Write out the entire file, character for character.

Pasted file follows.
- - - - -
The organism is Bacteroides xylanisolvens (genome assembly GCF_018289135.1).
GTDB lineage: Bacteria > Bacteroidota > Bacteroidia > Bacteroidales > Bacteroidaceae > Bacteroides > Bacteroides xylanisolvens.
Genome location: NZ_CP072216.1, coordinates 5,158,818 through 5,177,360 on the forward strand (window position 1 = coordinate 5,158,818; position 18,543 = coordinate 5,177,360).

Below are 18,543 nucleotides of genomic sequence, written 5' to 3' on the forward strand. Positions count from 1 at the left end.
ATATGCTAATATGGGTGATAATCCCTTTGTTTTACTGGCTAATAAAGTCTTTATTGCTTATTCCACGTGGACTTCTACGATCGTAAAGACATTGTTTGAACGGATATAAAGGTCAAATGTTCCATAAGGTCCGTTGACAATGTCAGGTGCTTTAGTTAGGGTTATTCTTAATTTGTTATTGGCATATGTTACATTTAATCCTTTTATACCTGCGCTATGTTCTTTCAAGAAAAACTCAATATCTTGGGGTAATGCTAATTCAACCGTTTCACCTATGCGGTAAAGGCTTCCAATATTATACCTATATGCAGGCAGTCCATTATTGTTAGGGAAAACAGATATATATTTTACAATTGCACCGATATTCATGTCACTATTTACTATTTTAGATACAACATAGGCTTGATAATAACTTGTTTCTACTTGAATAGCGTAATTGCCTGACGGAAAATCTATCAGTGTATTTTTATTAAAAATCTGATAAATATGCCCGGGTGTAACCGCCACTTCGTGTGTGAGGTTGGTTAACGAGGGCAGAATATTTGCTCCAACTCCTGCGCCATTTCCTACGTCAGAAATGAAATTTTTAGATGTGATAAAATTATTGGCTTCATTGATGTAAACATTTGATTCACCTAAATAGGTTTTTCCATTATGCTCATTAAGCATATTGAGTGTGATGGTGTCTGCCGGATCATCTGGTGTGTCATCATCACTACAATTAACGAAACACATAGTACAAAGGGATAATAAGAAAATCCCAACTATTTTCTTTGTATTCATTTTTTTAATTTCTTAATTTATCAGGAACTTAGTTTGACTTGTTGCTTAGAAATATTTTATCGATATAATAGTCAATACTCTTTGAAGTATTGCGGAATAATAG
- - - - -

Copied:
The organism is Bacteroides xylanisolvens (genome assembly GCF_018289135.1).
GTDB lineage: Bacteria > Bacteroidota > Bacteroidia > Bacteroidales > Bacteroidaceae > Bacteroides > Bacteroides xylanisolvens.
Genome location: NZ_CP072216.1, coordinates 5,158,818 through 5,177,360 on the forward strand (window position 1 = coordinate 5,158,818; position 18,543 = coordinate 5,177,360).

Below are 18,543 nucleotides of genomic sequence, written 5' to 3' on the forward strand. Positions count from 1 at the left end.
ATATGCTAATATGGGTGATAATCCCTTTGTTTTACTGGCTAATAAAGTCTTTATTGCTTATTCCACGTGGACTTCTACGATCGTAAAGACATTGTTTGAACGGATATAAAGGTCAAATGTTCCATAAGGTCCGTTGACAATGTCAGGTGCTTTAGTTAGGGTTATTCTTAATTTGTTATTGGCATATGTTACATTTAATCCTTTTATACCTGCGCTATGTTCTTTCAAGAAAAACTCAATATCTTGGGGTAATGCTAATTCAACCGTTTCACCTATGCGGTAAAGGCTTCCAATATTATACCTATATGCAGGCAGTCCATTATTGTTAGGGAAAACAGATATATATTTTACAATTGCACCGATATTCATGTCACTATTTACTATTTTAGATACAACATAGGCTTGATAATAACTTGTTTCTACTTGAATAGCGTAATTGCCTGACGGAAAATCTATCAGTGTATTTTTATTAAAAATCTGATAAATATGCCCGGGTGTAACCGCCACTTCGTGTGTGAGGTTGGTTAACGAGGGCAGAATATTTGCTCCAACTCCTGCGCCATTTCCTACGTCAGAAATGAAATTTTTAGATGTGATAAAATTATTGGCTTCATTGATGTAAACATTTGATTCACCTAAATAGGTTTTTCCATTATGCTCATTAAGCATATTGAGTGTGATGGTGTCTGCCGGATCATCTGGTGTGTCATCATCACTACAATTAACGAAACACATAGTACAAAGGGATAATAAGAAAATCCCAACTATTTTCTTTGTATTCATTTTTTTAATTTCTTAATTTATCAGGAACTTAGTTTGACTTGTTGCTTAGAAATATTTTATCGATATAATAGTCAATACTCTTTGAAGTATTGCGGAATAATAG